Simon "Bullnose" Walker: A Character Study (fictional)
Setting: Early to mid-1800s, somewhere in the Sierra Nevada
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Simon Bullnose Walker was a hunter. He hunted to survive. But sometimes, as now, it wasn't about survival at all. It was about something else, something…bigger.
Some might call it vengeance; others, justice. Still others might call it murder. Simon didn't much care if it had a name. Names were just words. And words were the creation of men. The world was much bigger than words, and words restricted men's thinking, locking them into seeing only what they could define. Words made men blind to the bigger reality, the truer reality around them.
It was a lesson Simon had learned early in life. Folks were always looking for words to say what he was. Whatever word they chose would dictate how they would talk to him, how they would respond to him…and how they would treat him. Those who called him darkie expected him to do their fetching; when he walked away as though to oblige them, he just kept walking, and never looked back. Those who called him greaser expected him to be a thief; and so he took what was theirs, and then disappeared into the night, leaving them to chase nothing but shadows—because the word they'd used had no reality within it. Those who called him injun expected him to be a savage; and so he was. No one ever used any of those words on him more than once.
Simon didn't much care if there was a word that spoke truly about him. The old trapper who'd found him had always said Simon shouldn't abide by men's words, because Simon was more than just a man. In fact, according to that trapper, Simon might not even have been born of woman. He'd been found caterwauling in a cradle, in the middle of the forest, an infant child left alone and hungry. When no human soul came forth to claim him, the trapper took him in. He was called Simon for the trapper's baby brother, whom the trapper had abandoned to venture west in search of something that had always seemed elusive in the society of men, something grander than words could ever describe—something Simon had found even when the trapper couldn't; he'd found it whenever he gazed out over things no man could ever create—or recreate—valleys and gorges and waterfalls that defied even the greatest artists' pallets…or the greatest poets' words.
Simon's second name came about as he grew into the man he would become. His wide face and nearly equally wide, flat nose earned him the name Bullnose. Like Simon, it was a name he had never been inclined to argue against. Like Simon, there was a purpose to it. It was a name that gave him strength, and he wore it well.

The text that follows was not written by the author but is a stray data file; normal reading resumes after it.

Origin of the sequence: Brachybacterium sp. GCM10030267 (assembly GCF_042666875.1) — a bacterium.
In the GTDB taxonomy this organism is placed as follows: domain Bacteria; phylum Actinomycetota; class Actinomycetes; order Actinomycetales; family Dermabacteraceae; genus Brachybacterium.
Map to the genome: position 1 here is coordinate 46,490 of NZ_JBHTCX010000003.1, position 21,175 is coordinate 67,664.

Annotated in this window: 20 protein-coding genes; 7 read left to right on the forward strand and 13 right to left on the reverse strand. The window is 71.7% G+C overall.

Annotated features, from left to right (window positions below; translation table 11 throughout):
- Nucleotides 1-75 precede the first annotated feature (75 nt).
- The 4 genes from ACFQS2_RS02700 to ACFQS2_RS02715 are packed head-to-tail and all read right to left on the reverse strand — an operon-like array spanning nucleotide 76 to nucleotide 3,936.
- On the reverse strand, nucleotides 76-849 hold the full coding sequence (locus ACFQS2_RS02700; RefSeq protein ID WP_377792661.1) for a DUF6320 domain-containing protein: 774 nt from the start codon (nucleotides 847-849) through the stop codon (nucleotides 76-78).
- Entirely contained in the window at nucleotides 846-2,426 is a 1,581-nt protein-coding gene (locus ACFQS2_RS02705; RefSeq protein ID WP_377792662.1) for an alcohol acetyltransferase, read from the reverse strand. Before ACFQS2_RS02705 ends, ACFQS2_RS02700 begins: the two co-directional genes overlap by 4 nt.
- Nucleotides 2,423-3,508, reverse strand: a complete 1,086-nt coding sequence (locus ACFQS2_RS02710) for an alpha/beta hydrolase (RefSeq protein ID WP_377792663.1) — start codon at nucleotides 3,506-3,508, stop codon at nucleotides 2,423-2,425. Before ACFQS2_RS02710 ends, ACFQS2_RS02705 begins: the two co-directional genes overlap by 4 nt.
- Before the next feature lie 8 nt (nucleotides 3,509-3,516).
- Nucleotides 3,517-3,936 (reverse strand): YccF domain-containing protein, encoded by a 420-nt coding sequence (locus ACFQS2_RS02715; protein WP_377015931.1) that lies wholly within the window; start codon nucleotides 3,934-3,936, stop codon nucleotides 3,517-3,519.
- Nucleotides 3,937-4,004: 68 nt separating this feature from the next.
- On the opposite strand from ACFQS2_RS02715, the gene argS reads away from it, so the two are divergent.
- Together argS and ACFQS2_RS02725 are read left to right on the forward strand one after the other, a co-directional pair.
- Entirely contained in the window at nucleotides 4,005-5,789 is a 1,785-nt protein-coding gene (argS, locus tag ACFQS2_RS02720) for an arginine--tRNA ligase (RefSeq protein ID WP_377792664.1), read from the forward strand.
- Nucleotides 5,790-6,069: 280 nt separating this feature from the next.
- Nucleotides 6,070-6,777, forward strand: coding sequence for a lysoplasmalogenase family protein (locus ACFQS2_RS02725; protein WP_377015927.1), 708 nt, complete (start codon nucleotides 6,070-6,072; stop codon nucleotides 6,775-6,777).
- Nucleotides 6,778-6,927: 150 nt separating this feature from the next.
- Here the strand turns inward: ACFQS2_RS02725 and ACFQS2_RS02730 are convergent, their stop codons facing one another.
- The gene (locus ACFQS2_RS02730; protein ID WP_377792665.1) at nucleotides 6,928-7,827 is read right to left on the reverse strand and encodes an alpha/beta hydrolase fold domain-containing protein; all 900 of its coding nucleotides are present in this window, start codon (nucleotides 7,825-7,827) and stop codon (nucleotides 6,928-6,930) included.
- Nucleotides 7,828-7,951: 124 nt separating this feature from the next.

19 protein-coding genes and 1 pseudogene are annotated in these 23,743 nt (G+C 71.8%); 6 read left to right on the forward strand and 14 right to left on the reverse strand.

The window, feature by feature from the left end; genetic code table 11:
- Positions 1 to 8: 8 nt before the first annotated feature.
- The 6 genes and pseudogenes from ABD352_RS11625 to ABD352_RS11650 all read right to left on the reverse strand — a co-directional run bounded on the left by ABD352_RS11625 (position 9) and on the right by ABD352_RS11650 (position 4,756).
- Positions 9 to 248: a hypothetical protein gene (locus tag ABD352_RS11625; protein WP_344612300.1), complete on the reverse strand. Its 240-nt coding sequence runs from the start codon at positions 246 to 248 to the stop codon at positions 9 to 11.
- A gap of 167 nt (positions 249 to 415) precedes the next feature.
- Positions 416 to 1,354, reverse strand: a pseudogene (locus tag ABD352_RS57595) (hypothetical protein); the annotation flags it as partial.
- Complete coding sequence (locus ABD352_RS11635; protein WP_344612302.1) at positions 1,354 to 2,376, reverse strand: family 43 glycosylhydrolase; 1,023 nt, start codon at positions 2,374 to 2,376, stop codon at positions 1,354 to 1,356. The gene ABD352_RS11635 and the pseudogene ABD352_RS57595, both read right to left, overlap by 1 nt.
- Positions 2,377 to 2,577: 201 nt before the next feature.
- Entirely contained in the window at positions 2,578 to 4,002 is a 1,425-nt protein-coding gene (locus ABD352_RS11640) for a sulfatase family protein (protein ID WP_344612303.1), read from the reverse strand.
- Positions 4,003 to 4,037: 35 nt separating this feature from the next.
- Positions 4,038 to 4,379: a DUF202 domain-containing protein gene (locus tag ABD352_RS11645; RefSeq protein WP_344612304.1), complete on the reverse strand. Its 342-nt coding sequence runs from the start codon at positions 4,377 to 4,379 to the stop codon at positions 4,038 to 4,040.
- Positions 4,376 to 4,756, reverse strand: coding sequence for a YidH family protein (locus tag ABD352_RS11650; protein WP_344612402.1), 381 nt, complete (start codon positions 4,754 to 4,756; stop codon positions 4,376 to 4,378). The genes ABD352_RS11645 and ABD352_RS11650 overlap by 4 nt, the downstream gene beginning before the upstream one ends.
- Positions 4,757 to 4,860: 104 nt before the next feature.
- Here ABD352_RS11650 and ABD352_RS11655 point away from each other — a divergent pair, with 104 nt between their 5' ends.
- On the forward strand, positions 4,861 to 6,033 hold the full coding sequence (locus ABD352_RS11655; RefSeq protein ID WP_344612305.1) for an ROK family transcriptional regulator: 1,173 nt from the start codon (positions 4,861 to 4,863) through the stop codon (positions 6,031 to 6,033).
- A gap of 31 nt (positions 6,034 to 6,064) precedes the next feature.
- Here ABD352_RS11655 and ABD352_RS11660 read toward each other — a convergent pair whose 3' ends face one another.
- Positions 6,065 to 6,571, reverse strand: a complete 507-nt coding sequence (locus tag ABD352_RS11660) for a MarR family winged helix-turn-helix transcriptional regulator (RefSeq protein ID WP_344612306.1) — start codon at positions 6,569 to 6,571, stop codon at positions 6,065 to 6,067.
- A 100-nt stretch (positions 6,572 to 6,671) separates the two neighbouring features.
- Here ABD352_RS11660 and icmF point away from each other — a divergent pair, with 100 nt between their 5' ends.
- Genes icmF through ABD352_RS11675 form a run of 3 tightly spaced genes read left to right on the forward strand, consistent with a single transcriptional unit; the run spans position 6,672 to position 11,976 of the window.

His third name, Walker, came about much later, after the old trapper had died and Simon was left to walk in the world alone. It was then that he became a hunter. He lived in the forest with the other animals, and he came to respect them as they came to respect him. He would not use an animal to serve him. Just as he would not fetch for those who called him darkie, he would not expect an animal to fetch for him. He rode no horse. He conscripted no mule to haul for him. And though the trapper had been good to him, Simon did not respect what the trapper had done. Trapping was not hunting. Trapping took animals. Hunting was different. Simon hunted only those animals who called to him, those that were willing to give what they had so that he might survive. They gave him food. They gave him clothing. And sometimes, as now, they gave him shelter.
At the first signs of rain, Simon had tucked himself into the niche between the rocks he'd taken as his home as soon as he'd caught up with his recent prey. The niche was small enough for most men to overlook, yet large enough to enable him to stretch out in comfort. And throughout the storm, that's exactly what he'd done. He'd pulled a thick bear skin over the opening, providing him with warmth as well as protection, and he'd settled into a sleep deep enough to revive his body as well as his spirit.
When he woke, he could easily sense the change in the weather. The smell was crisp, the sound…soft. The lonely howl of the wind might seem hard to most men, but to someone like Simon, a man so unlike other men, it was comforting. It was the kind of howl that reminded Simon he was where he belonged, the kind that sang to him like a lullaby…the only lullaby he had ever known. He breathed in that crisp scent, that soft lullaby, and then he pulled aside his bear skin door to find the entrance of his niche nearly obscured by new fallen snow.
It was a sight that gave him succor. Dawn was hours ahead yet, but it would be a good dawn, a good day. Weather such as this made other men weak, men such as the two-legged prey he'd been tracking by smell for the past three weeks. Yes, they would be weak, but he was now rested, and strong as the bull that had given him his second name.
The day to come would surely mark the last day of his latest hunt.